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Digital Partnerships Could Revive, Energize Local Media

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By Diane Mermigas

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The pending hardship closure of The San Francisco Chronicle would leave the first major city in the U.S. without a daily newspaper. At the same time, The Huffington Post has been eyeing the hyperlocal Web site Outside.in as a way to monetize its online brand in local communities. It is a troubling schism.

Local news, interests and connections between consumers and advertisers are at the heart of both the failing traditional media saddled with legacy costs and the nimble Web-based contenders. The value of all things local has been woefully underestimated. It has been devalued in print and television, which can’t quite make the leap to digital, and botched on the Internet–where it seems impossible to capitalize on the hyperpersonal in bloggers and tweeters run amok.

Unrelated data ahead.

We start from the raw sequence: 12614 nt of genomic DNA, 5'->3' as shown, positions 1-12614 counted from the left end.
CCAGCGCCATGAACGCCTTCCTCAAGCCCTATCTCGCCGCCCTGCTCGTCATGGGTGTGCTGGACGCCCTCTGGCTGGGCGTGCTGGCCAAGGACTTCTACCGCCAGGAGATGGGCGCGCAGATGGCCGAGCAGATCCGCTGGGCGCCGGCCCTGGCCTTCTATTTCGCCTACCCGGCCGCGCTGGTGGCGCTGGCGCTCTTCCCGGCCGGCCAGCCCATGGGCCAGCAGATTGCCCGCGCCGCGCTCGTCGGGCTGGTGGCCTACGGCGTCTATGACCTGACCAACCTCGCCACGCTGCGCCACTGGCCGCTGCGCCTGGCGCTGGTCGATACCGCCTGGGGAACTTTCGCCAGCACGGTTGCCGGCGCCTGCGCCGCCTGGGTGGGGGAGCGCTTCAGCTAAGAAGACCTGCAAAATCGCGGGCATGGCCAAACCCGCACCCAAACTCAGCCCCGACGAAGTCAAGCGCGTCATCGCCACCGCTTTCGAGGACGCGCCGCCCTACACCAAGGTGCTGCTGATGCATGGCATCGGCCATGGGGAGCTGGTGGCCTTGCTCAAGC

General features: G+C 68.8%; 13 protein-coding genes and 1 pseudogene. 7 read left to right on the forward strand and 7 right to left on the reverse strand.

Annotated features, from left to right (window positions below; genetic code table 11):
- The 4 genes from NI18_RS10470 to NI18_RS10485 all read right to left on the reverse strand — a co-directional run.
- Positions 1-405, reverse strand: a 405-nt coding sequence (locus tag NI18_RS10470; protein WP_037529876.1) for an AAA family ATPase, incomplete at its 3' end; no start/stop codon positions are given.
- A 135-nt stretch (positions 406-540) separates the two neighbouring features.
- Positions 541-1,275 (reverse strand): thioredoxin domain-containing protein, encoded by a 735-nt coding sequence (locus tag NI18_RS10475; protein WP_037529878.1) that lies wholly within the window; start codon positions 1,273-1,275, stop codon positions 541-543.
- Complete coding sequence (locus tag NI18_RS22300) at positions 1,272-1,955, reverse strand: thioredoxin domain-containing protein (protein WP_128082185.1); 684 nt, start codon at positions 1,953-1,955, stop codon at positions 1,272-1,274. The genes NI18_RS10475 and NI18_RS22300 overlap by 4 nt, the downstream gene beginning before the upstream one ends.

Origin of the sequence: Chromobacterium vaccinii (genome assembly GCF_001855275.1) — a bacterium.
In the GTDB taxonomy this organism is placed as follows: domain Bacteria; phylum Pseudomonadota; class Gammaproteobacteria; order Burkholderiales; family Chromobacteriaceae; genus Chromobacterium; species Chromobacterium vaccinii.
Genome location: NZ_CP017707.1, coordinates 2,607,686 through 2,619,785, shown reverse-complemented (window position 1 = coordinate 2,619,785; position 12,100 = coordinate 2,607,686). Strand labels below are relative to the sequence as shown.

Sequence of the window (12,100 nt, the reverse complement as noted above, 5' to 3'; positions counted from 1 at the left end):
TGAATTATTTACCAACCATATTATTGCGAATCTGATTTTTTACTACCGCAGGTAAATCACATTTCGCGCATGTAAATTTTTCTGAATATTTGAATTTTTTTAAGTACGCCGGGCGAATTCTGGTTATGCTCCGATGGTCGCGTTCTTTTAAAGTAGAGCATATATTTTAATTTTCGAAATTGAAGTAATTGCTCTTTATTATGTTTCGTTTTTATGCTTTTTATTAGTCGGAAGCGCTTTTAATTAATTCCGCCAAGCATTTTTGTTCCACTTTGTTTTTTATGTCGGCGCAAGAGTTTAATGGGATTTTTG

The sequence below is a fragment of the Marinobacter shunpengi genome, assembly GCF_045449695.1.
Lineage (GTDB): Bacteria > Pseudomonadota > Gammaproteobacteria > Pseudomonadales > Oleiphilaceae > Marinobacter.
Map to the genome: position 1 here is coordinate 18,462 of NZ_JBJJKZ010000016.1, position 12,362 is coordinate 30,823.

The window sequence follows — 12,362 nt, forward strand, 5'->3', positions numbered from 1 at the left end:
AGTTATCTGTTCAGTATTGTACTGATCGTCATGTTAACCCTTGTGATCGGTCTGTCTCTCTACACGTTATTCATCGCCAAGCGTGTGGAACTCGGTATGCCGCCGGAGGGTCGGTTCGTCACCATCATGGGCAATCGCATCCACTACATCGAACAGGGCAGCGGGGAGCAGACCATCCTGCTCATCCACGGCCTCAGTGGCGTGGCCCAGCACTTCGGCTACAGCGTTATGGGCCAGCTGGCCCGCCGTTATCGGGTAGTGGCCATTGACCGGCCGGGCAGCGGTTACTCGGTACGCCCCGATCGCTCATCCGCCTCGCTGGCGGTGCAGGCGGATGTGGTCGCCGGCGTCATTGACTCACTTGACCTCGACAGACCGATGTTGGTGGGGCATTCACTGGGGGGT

What could be more relevant than what is going on in consumers’ own backyard? Institutional media (newspapers and TV stations) has failed to connect with local as it is being redefined by consumers who are obsessing over the interactive ME-dia they care about most: their needs, family and friends.

“The future of local is intensely personal. It is about what is within 1,000 feet of where you stand. Local is centered on the individual,” says Outside.in CEO Mark Josephson.

Intimate, interactive local–that most newspaper and TV stations have failed to tap and that the Internet has barely explored–is coming too late for some. The widespread collapse of newspapers and TV stations that is just beginning will stretch into 2010. Rocky Mountain News was shuttered Friday after 150 years.

Click here to read the rest of the story from Media Post

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Written by Casey McConnell

March 8, 2009 at 10:26 pm

Posted in new media

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